January 29, 2013
Dave Stafford
A request for the email records of public officials that simply asks for emails to or from officials over a certain period of time doesn’t satisfy the Access to Public Records Act, a panel of the Indiana Court of Appeals ruled Tuesday.
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Fraud trial for broker Bales begins in South Bend

January 28, 2013
Cory Schouten
The federal fraud trial of Indianapolis real estate broker John M. Bales and a partner began Monday morning in South Bend with a jury-selection process that may not have run as smoothly if it took place in central Indiana.
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State may drop Bei Bei Shuai murder charge after adverse ruling

January 28, 2013
Dave Stafford
A judge’s ruling last week barring a medical examiner’s testimony that rat poison ingested by Bei Bei Shuai caused the death of her newborn daughter should cause the state to consider dropping all charges, Shuai’s defense attorney said.
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Marion County Clerk offering sweethearts a chance to say ‘I do’ to a healthy cause

January 28, 2013
IL Staff
While giving your heart to your Valentine, you can also help keep other hearts healthy.
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Laptops, tablets now allowed in Indiana Supreme Court

January 28, 2013
Dave Stafford
You now may use a laptop, iPad, and other tablets or computing devices inside oral arguments at the Indiana Supreme Court, so long as you get permission first, sit in the back row and keep it quiet.
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Dropped charges in habitual offender sentence distinguish conflicting rulings

January 25, 2013
Dave Stafford
A defendant who benefited when charges against him were dropped in exchange for a guilty plea is not entitled to relief under a subsequent Supreme Court ruling weighing the same set of charges, a panel of the Court of Appeals ruled Friday. Judges also drew distinctions with a conflicting COA opinion.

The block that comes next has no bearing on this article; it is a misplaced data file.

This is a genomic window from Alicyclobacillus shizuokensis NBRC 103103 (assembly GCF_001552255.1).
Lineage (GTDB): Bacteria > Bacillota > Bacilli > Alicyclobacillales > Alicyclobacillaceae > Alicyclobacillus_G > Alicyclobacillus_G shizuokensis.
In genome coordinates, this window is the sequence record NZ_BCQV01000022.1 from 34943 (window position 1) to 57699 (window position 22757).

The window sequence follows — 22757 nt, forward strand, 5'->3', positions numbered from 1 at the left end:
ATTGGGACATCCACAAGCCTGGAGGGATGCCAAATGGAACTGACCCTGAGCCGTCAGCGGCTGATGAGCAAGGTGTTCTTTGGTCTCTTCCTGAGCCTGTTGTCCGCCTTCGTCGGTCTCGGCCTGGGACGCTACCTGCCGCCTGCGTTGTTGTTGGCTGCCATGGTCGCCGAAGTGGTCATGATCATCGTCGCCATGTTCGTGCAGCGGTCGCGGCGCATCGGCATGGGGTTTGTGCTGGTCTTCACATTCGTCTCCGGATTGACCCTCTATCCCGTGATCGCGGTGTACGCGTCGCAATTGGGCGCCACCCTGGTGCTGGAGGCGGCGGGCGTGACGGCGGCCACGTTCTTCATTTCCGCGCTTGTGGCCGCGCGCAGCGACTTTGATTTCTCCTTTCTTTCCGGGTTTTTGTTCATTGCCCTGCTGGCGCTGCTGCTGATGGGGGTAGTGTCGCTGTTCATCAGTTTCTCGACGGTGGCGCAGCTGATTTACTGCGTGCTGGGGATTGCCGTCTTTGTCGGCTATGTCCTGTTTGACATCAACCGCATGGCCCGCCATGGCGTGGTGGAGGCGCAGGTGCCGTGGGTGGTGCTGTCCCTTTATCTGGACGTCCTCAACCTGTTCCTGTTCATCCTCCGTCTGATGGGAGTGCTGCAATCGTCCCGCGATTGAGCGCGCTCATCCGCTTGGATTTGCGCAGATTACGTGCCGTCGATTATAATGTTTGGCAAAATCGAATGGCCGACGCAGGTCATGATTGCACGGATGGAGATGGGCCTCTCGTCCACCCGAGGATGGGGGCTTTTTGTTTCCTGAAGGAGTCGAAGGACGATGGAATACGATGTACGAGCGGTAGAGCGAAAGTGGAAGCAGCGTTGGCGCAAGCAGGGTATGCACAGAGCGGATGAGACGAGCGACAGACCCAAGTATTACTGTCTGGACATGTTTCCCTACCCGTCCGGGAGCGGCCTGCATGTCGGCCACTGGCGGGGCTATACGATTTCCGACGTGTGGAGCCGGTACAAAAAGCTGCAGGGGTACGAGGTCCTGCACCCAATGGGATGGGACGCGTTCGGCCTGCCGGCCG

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Conour fraud trial set for September

January 25, 2013
Scott Olson
A federal judge Friday morning set a new trial date of Sept. 9 for an Indianapolis high-profile lawyer accused of misappropriating millions in client funds.
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Teen father not deprived by lack of guardian ad litem in termination judgment

January 25, 2013
Dave Stafford
A 15-year-old who fathered a child was not deprived due process because a guardian ad litem wasn’t appointed for him during proceedings in which his parental rights were terminated.
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13 interviewing for St. Joseph judicial vacancy

January 25, 2013
IL Staff
Thirteen candidates for a judgeship in South Bend are being interviewed Friday by the St. Joseph County Judicial Nominating Commission. The panel this evening will narrow the field of candidates to fill a St. Joseph Superior Court vacancy created by the retirement of Judge Roland W. Chamblee Jr.
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Justices remand burglary sentence for new hearing on restitution order

January 25, 2013
Dave Stafford
A divided Indiana Supreme Court ordered a new hearing for a man convicted of burglary whose restitution order had been thrown out by the Court of Appeals because of insufficient evidence to support the amount of the award.
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COA rules in favor of grandchildren in will dispute

January 24, 2013
Jennifer Nelson